Non-Compete Agreement - Explained
What is a Non-Compete Agreement
If you still have questions or prefer to get help directly from an agent, please submit a request.
We’ll get back to you as soon as possible.
- Marketing, Advertising, Sales & PR
- Accounting, Taxation, and Reporting
- Professionalism & Career Development
Law, Transactions, & Risk Management
Government, Legal System, Administrative Law, & Constitutional Law Legal Disputes - Civil & Criminal Law Agency Law HR, Employment, Labor, & Discrimination Business Entities, Corporate Governance & Ownership Business Transactions, Antitrust, & Securities Law Real Estate, Personal, & Intellectual Property Commercial Law: Contract, Payments, Security Interests, & Bankruptcy Consumer Protection Insurance & Risk Management Immigration Law Environmental Protection Law Inheritance, Estates, and Trusts
- Business Management & Operations
- Economics, Finance, & Analytics
What is a Non-Compete Agreement?
A Non-Compete Agreement is an agreement signed between an employer and its employees. This agreement restricts the employees from taking up jobs or starting businesses that involve work of similar nature (generally in the same field as the employer). This agreement is also called the 'covenant not to compete' or a 'restrictive covenant'.
Back To: HUMAN RESOURCES, EMPLOYMENT, & LABOR
What does a Non-Compete Agreement Do?
This clause applies only when an employee resigns from a company or the authority terminates him or her from the job. This agreement mentions a specific time period (usually three years) within which the employee is not permitted to get involved in a similar kind of work for another company. It may also mention a specified geographical area where the employee cannot work in that specific time period. The employers ask their employees to sign this contract in order to ensure the employees do not use the knowledge and information gained from working in the company to start a business or work in a competitive company. These information and knowledge include trade secrets, business practices, marketing plans, upcoming products, and client list among others. The employee may use all this information for gaining a competitive advantage over the former employer. The non-compete agreement intends to limit that scope. This agreement is enforceable even when there are no possibilities of a trade secret disclosure. If an employee signs the non-compete agreement while entering a job, he or she needs to adhere to its clauses after leaving the company. A non-compete agreement is different from the non-disclosure agreement. Non-disclosure agreement does not restrict someone from taking up any jobs, it only ensures the employee does not use any confidential or sensitive information in another company. An NDA prevents the employee from revealing information which is considered confidential and sensitive. The non-compete agreement simply prevents the employees from taking up a job in a rival company within a specific time period. A non-compete agreement limits the scope of finding a new job for the employees. It may prove to be a hindrance for them in search of a job with their skill set and expertise. In the U.S. the enforcement and recognition of the non-compete agreement fall under the state jurisdiction. The rule varies widely from one state to another. Recently, the rules regarding the non-compete agreement have been debated and amended in many states. The legislature of the state of California does not recognize the non-compete agreements except for a few specific cases. Utah has passed a resolution that states a non-compete agreement can be valid only for a year. Hawaii made it illegal for the high-tech companies to insist their employees to sign a non-compete agreement. Most of the states in the U.S mandate that the duration mentioned in the agreement should not be too long, also the geographical scope needs to be reasonable. In general, the state legislatures try to ensure that this agreement does not prevent an employee from getting a new job.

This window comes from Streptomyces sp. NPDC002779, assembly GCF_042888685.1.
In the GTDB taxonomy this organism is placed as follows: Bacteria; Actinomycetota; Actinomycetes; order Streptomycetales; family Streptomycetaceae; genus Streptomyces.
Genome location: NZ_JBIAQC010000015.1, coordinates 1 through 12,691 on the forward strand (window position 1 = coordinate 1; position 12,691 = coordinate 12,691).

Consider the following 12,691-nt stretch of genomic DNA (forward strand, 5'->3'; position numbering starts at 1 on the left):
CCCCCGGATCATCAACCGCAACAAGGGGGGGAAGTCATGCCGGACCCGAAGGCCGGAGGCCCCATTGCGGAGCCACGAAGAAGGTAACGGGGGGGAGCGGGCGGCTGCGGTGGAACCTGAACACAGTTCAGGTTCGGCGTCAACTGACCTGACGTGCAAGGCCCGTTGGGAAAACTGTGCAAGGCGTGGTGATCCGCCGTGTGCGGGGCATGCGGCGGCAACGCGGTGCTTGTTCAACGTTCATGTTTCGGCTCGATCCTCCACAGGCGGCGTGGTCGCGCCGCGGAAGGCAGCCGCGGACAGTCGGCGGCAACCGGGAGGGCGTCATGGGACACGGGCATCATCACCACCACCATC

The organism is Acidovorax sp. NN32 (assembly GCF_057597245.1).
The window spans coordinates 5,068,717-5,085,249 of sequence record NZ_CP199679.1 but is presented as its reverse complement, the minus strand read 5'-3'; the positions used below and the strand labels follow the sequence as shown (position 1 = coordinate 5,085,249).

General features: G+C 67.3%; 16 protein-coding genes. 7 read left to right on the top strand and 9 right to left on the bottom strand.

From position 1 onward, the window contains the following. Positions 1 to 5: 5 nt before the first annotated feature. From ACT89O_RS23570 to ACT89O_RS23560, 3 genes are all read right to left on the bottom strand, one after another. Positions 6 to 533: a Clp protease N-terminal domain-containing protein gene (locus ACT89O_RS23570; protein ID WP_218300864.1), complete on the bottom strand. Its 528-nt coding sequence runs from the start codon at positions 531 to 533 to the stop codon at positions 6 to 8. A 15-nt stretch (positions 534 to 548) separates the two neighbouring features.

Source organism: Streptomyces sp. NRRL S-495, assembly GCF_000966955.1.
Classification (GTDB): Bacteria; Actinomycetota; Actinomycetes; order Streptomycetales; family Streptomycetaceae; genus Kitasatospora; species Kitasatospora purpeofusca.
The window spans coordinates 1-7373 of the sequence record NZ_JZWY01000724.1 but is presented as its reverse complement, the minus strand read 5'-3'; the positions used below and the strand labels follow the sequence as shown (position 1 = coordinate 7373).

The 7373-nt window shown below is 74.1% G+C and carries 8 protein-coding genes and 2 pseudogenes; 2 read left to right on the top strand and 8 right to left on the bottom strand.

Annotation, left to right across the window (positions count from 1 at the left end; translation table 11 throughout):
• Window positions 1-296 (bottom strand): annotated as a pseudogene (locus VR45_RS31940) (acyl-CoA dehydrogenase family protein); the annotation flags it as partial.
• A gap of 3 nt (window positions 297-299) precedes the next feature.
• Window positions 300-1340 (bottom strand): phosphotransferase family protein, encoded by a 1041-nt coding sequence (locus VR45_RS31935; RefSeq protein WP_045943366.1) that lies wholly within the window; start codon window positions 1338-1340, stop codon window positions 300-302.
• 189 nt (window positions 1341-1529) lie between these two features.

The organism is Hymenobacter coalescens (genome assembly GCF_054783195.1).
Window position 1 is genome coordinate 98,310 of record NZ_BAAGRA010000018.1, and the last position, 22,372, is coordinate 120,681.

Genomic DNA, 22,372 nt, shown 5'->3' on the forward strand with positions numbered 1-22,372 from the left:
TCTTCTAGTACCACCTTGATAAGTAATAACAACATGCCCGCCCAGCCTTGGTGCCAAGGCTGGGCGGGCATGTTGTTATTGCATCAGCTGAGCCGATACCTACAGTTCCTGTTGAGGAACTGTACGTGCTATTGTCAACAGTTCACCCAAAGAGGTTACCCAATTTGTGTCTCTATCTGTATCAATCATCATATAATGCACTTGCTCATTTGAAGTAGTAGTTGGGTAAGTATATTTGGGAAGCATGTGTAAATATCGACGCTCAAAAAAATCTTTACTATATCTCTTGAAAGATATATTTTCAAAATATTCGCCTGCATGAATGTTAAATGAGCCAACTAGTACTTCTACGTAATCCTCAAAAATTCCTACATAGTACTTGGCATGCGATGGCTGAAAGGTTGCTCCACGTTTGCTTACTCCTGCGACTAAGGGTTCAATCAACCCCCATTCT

- Employment Law (Intro)
- Who is an employee under the employment law?
- What characterizes the employer-employee, At-Will relationship?
- What are the major employment laws?
- What are the taxation requirements imposed upon employers?
- What is the Fair Labor Standards Act (FLSA)?
- Exempt Employee
- NonExempt Employees
- Family Medical Leave Act (FMLA)?
- Worker Adjustment and Retraining Act (WARN Act)?
- Occupational Safety and Health Act (OSHA)?
- Employee Retirement Income Security Act (ERISA)?
- Active Participant Status
- Defined Benefit Plan
- Pension Plan
- Accumulated Benefit Obligation
- Defined Contribution Plan
- Cash Balance Plan
- Pension Benefit Guaranty Corporation
- Blackout Period
- Benefit Allocation Method
- Multinational Pooling
- DB(k) Plan Definition
- Employee Contribution Plan
- Unit Benefit Plan
- Top Hat Plan
- Non-Discrimination Rule
- Alternative Minimum Cost Method
- Consolidated Omnibus Budget Reconciliation Act (COBRA)?
- Health Insurance Portability and Accountability Act (HIPAA)
- Workers Compensation Laws?
- Workers Compensation Coverage A Definition
- Workers Compensation Coverage B Definition
- Federal Unemployment Tax Act
- State Unemployment Tax Act
- Voluntary Termination
- Employment Verification Laws?
- Form I-9
- Workplace Privacy Laws?
- Background Checks
- Davis-Bacon Act
- Loudermill Rights
- Work Opportunity Tax Credit
- Work for Hire Agreement (Independent Contractor Agreement)
- Engagement Letter Definition
- Non-Compete Agreement
- Non-Solicitation Clause
Wrongful Termination Claim
- What are labor laws?
- Organized Labor
- Collective Bargaining Agreement
- Labor Union
- What are the major labor laws?
- Department of Labor
- What is the National Labor Relations Act?
- Unfair Labor Practice
- Right to Work Laws
- Labor Management Relations Act
- Labor Management Reporting and Disclosure Act